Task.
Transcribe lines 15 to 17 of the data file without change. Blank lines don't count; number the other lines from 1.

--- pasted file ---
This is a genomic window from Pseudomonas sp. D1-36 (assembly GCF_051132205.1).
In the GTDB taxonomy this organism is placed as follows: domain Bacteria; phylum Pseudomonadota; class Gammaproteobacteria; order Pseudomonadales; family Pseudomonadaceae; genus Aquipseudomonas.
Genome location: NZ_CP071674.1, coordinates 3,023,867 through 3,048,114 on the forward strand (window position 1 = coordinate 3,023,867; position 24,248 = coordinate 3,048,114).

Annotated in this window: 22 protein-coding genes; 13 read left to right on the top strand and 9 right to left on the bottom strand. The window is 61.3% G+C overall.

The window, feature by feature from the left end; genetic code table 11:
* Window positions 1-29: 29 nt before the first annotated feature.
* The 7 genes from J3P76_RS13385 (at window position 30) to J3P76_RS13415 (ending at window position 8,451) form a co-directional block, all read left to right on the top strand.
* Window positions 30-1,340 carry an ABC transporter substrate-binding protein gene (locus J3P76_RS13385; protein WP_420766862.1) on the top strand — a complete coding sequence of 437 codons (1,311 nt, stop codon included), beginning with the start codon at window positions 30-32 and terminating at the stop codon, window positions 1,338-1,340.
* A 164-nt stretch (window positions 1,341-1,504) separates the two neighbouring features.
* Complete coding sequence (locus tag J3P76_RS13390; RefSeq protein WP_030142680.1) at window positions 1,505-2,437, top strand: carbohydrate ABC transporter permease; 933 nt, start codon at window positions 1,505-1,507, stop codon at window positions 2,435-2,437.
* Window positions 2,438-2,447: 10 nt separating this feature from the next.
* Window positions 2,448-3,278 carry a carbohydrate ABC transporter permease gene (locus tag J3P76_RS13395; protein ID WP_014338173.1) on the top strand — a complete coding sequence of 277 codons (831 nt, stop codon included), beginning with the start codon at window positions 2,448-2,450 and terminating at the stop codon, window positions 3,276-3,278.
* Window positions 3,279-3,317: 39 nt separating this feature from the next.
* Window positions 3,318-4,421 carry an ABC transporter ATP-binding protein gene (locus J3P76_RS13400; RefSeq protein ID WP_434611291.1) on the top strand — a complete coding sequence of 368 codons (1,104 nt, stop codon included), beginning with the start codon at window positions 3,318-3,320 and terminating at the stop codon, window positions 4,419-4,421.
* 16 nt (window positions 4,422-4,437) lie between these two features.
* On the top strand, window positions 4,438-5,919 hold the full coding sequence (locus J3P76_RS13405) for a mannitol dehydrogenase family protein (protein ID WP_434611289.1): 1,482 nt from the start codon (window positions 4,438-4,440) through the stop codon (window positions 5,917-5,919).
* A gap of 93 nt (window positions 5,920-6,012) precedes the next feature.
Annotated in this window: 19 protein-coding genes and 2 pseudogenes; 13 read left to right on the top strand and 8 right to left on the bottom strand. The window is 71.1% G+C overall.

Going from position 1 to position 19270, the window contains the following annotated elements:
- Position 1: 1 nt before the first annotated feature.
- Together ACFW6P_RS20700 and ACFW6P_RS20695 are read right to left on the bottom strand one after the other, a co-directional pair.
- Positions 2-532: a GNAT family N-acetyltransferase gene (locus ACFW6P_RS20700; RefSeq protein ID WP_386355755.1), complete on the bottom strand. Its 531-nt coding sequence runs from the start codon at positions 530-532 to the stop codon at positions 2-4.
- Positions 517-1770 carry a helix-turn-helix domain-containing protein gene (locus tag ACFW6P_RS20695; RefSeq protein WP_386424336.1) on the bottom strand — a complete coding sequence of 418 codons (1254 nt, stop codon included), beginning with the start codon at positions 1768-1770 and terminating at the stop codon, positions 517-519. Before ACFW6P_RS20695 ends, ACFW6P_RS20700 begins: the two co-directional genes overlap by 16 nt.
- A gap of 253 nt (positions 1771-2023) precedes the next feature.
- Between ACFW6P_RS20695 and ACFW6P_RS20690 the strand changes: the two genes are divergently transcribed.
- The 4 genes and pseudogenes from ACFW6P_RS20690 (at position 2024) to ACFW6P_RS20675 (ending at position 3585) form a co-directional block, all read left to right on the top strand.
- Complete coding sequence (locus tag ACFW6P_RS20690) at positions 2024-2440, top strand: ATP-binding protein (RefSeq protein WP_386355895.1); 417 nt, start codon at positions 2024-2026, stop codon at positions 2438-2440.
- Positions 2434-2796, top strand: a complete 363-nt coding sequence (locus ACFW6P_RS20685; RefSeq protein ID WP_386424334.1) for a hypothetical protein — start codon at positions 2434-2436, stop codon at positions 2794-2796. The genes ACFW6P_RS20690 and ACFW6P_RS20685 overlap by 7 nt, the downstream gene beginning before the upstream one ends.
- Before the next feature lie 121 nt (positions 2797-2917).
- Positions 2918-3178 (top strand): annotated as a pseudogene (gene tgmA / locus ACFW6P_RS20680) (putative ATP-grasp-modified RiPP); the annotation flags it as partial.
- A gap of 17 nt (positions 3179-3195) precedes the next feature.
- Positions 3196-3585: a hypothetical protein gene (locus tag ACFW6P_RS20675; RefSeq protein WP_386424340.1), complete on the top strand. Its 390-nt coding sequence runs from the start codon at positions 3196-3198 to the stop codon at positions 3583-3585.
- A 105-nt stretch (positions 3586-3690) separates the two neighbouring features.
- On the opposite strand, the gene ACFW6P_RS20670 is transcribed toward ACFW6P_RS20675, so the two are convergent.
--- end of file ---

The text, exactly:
* 16 nt (window positions 4,422-4,437) lie between these two features.
* On the top strand, window positions 4,438-5,919 hold the full coding sequence (locus J3P76_RS13405) for a mannitol dehydrogenase family protein (protein ID WP_434611289.1): 1,482 nt from the start codon (window positions 4,438-4,440) through the stop codon (window positions 5,917-5,919).
* A gap of 93 nt (window positions 5,920-6,012) precedes the next feature.